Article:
In the Opening Weeks of this new 2012-'13 academic year, D-E teachers had the opportunity to hear directly from and be inspired by the ideas of acclaimed author Alfie Kohn
. During a recent professional development session for all faculty members from the Lower, Middle and Upper Schools, Kohn spoke on his theories regarding the evaluation of children and the critical importance of focusing on their learning process and not just on achievement.
A Boston-based author and lecturer with an M.A. in Social Sciences from the U. of Chicago, Alfie Kohn has been referred to by Time Magazine
as “perhaps the country’s most outspoken critic of education’s fixation on grades and test scores”. He has authored more than a dozen books on education, including Unconditional Parenting: Moving from Rewards and Punishments to Love and Reason
; The Homework Myth: Why Our Kids Get Too Much of a Bad Thing
; and Punished by Rewards: The Trouble with Gold Stars, Incentive Plans, A’s, Praise, and Other Bribes
As the inside book cover explains, “Punished by Rewards” demonstrates [how] people actually do inferior work when they are enticed with money, grades, or other incentives.” In his Nov. 2011 article in Educational Leadership
, Kohn made his “Case against Grades
” by discussing the effects of grading and why it’s problematic, while addressing ways in which schools can delete or dilute grades.
While Kohn preaches about his support in no grading at all, D-E faculty members were asked by Head of School Dr. De Jarnett in his introductory remarks to "take advantage of this unique opportunity to listen and think about how we approach our policies here at Dwight-Englewood, and challenge ourselves to consider alternative, different ways of assessment."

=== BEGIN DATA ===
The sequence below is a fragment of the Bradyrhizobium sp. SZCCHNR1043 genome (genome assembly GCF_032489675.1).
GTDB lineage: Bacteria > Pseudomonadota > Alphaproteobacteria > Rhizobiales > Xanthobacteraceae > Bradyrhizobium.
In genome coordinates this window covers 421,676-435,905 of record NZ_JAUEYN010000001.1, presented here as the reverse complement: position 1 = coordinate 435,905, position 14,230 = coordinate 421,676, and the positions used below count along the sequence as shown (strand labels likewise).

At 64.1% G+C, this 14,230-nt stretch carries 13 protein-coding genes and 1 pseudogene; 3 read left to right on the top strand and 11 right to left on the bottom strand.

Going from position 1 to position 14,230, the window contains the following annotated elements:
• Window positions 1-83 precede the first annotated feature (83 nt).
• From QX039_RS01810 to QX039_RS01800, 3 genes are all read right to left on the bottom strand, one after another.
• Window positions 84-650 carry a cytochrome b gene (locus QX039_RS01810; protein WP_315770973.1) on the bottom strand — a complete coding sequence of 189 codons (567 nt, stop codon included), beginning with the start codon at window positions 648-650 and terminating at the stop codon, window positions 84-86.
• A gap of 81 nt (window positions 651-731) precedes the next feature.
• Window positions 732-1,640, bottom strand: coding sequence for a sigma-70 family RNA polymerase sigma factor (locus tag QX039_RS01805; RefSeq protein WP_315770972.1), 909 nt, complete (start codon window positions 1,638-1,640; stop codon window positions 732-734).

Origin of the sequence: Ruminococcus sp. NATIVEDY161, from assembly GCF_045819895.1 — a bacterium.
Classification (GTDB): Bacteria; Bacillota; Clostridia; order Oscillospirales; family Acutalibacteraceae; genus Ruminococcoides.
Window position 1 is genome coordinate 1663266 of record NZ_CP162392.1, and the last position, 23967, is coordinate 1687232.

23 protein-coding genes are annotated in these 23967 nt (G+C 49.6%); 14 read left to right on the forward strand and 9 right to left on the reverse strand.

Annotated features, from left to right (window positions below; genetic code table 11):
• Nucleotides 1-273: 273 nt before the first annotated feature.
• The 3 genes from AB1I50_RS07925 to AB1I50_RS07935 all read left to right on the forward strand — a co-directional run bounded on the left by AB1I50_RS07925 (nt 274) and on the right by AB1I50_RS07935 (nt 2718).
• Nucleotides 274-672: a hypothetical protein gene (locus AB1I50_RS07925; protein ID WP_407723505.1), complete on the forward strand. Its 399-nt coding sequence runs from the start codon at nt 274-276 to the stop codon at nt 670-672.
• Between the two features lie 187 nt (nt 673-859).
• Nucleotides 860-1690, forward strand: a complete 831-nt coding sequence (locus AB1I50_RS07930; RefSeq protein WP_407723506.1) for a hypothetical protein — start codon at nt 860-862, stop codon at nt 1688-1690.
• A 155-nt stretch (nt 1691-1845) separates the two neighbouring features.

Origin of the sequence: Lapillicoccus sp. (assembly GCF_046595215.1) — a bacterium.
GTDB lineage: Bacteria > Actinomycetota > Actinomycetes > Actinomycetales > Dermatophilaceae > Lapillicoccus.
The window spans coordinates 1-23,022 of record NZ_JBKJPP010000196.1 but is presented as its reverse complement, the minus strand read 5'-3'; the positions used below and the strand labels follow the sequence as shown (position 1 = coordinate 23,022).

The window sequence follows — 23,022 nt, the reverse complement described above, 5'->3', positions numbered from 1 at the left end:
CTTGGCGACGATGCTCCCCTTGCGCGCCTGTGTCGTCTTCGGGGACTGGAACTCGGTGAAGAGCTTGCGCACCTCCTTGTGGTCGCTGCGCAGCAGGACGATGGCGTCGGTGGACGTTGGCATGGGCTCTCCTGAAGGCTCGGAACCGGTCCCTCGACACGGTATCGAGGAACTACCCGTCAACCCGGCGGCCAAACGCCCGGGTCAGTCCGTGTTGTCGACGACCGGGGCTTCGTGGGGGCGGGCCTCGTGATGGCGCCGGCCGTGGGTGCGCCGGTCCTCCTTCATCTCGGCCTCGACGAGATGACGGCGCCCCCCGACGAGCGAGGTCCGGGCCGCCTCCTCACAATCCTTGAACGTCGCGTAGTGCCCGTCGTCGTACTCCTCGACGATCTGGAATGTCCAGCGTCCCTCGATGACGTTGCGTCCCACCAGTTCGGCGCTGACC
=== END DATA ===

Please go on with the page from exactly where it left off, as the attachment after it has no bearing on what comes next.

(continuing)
Reflecting on Kohn's presentation, Joseph Algrant, Upper School Principal, remarked, "Alfie Kohn's provocative presentation has unleashed and inspired a powerful conversation about pedagody, about assessment, and ultimately about working with better effectiveness to help students to learn and become better learners. His high intellectual approach, delivered with wit and good humor, made the opening faculty days an exciting and heady experience. Alfie's workshop opened a conversation that will last for the rest of the year as [our] faculty work to establish a philosophy of grading and the guiding principles to direct the ways that grades are determined."
Middle School faculty member Ben Fleisher echoed these sentiments, commenting as follows: "I was inspired by Mr. Kohn's presentation in a number of ways. Personally, his ideas resonate with me. I'm amenable to getting rid of grades because I think it's important to figure out how to assess your students more accurately and I feel that grades can tend to be reductive. This has lead me to rethink the way I approach unit design and the day-to-day of my classes for this year. I [also] feel that Mr. Kohn's goals are compatible with our mission statement and profile of a graduate"
To learn more about Alfie Kohn visit www.alfiekohn.com